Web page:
James Ross (aka James Griffiths) was condemned to death by Justice Williams on the 11th April 1856 for the murder of Mrs Eliza Sayer at the Wimmera on the 13th March, 1856. Ross also murdered his 14 month old child and had attempted to murder his wife at the same time.

On the 7th March, Mrs Ross had decided she had had enough of her mistreatment at Ross’ hands and sought refuge with Mrs Sayer in her hut. Ross had come to the door and asked where his wife was and was told she was at the homestead with Mr Darlot. He left and then returned, seeing his wife he had asked her to return home with him, which she refused. Ross returned for the next few days with the same results. After a few days of this, Ross accused his wife of taking his pistol and pocketbook, and accused Mrs Sayer of influencing his wife to stay with them instead of returning home. Mrs Sayer had replied that Mrs Ross had been a complete stranger before these events.

On the morning of the 13th March, Thomas Sayer left around 6am leaving the women and children in their beds. Witnesses to the murders included a Chinese man Yan, who had gone to get Mr Darlot when Ross came to the hut around 11am with a pistol. He saw Ross shoot Mrs Sayer, then stab her in the neck and finally hit her with the spade. Ross then dragged the near dead Mrs Sayer to the river. Henrietta Page, the victim’s sister, witnessed Ross shoot her sister and then drag her to the river from Mr Darlot’s homestead, where she was employed. When she got to her sister, she was near death and “quite insensible”. Mr Darlot came when summoned by Yan and found Mrs Sayer quite dead in the river with a lot of blood around her. Upon entering the hut he found the child dead in bed, quite bloody and also Mrs Ross although she was just alive. Mr Darlot also found a shear blade and a spade outside which had been used on the victims.

Ross was apprehended a couple of days later when he gave himself up to one of the shepherds on a neighbouring property. He confessed that he had murdered four, Mrs Sayer, his wife and child and the unborn child of his wife. When asked why he had murdered his own child, he replied he did not want the child to be an orphan in this world to be abused by no one. In his summing up, Justice Williams concluded that the crimes were “one of the most atrocious and premeditated murders that during my experience has ever been brought to the attention of a jury”.

Ross was executed on 22nd April 1856 at 8am at the Geelong Gaol, leaving behind a letter that was published in the newspapers of the day describing some of the brutalities he had inflicted on his wife. An inquest was held in the gaol on the same day stating he had been “hung by the neck until he was dead within the precincts of the gaol”.

Owen McQueeney 1858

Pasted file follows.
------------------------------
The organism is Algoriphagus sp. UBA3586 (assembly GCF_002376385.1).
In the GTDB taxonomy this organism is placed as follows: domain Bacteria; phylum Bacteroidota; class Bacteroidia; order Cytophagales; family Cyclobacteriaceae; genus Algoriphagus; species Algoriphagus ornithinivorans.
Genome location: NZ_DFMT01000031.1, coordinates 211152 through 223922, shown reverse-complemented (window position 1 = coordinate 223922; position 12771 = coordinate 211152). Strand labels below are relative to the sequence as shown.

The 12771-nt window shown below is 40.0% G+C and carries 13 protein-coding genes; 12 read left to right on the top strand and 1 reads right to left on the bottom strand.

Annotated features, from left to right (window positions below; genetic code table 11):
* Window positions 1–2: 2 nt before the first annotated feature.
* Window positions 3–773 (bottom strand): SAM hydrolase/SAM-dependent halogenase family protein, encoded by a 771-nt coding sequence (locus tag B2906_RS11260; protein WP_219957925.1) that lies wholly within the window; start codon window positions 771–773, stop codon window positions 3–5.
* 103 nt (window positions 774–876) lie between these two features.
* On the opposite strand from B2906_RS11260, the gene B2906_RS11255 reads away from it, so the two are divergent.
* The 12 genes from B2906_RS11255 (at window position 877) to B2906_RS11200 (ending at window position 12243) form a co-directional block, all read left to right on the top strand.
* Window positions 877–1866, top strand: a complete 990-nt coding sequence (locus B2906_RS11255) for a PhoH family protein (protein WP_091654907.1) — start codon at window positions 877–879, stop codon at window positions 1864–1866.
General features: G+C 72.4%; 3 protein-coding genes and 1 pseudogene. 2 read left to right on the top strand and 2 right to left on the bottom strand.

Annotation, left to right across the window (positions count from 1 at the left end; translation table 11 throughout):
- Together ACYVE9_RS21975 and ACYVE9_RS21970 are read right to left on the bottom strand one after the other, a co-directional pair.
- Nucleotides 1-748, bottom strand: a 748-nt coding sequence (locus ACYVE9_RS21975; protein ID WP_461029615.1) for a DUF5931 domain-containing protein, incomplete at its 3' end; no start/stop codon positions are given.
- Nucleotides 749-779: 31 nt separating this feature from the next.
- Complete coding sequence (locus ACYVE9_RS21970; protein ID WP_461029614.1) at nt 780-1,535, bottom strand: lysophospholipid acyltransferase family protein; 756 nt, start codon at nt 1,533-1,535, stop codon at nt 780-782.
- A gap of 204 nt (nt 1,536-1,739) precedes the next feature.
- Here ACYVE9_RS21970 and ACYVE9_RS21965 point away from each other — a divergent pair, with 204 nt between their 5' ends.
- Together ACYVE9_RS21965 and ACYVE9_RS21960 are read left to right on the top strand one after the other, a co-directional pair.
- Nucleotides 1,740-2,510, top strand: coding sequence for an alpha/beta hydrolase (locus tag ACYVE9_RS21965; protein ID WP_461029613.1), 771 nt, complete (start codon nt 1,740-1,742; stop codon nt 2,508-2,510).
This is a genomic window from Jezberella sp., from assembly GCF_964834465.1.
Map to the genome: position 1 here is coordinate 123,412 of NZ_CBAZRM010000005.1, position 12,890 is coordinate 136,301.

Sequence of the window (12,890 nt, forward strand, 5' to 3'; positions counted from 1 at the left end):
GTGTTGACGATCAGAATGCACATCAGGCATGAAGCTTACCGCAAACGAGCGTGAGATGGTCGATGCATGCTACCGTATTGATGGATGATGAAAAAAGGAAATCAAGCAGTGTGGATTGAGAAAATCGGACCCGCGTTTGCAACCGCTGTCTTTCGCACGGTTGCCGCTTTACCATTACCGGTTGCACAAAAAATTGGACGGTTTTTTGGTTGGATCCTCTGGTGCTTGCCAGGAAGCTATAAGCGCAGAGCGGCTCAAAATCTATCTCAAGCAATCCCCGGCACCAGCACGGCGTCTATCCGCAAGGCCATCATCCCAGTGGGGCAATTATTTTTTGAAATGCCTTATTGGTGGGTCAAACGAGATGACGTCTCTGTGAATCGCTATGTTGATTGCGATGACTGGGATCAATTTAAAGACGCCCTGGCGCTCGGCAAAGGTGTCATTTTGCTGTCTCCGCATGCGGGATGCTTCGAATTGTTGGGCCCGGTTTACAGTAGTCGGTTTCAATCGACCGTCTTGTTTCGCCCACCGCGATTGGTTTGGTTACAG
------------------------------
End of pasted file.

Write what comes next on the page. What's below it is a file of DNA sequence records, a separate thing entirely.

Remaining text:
Owen McQueeney was sentenced to death on 9th October 1858 by Justice Williams for the murder of Elizabeth Lowe near Meredith on 10th July 1858.

The body of Elizabeth Lowe was discovered on the floor of her tent near the fireplace in a pool of blood, with her 6 week old infant under her. There was also a 2 year child in the tent who was unharmed. A gunshot wound was observed to her right eye. She was discovered by the Crown Lands Ranger who had come to her tent to issue her with a summons.

McQueeney was charged with her murder and put on trial for his life as he had some of her property on him, along with pistols, caps and balls that matched the murder weapon. McQueeney was quite arrogant throughout the trial with his cross examination of the witnesses. The jury returned a verdict of guilty in ten minutes. Justice Williams stated that “the prisoner could not have hoped for any other result.” He stated that “he had watched the prisoner during the trial and thought his conduct agreed with the barbarity of the crime of which the jury had found him guilty. He had murdered instantaneously a woman, an unprotected woman, who had acted as a wife towards him.”

McQueeney was executed at 8am on the 20th October 1858 at the Geelong Gaol. He was led out of his cell, the irons struck off and his arm pinioned. McQueeney still had a lot to say even on the gallows, complaining about the executioner “laying a hand on me more than necessary”, that the noose was too tight, “don’t choke me before my time” and that the hood should not be over his eyes “Let me see the last of it”. After a few words from the Governor of the Gaol and his priests, he calmed down. McQueeney mounted the scaffold, knelt with his spiritual advisors, rose of his accord and “a moment more and the bolt was drawn and the murderer was a dead man.” In the inquest, Governor Peter Dwyer notes that McQueeney was a 43 year old Irishman of Roman Catholic faith.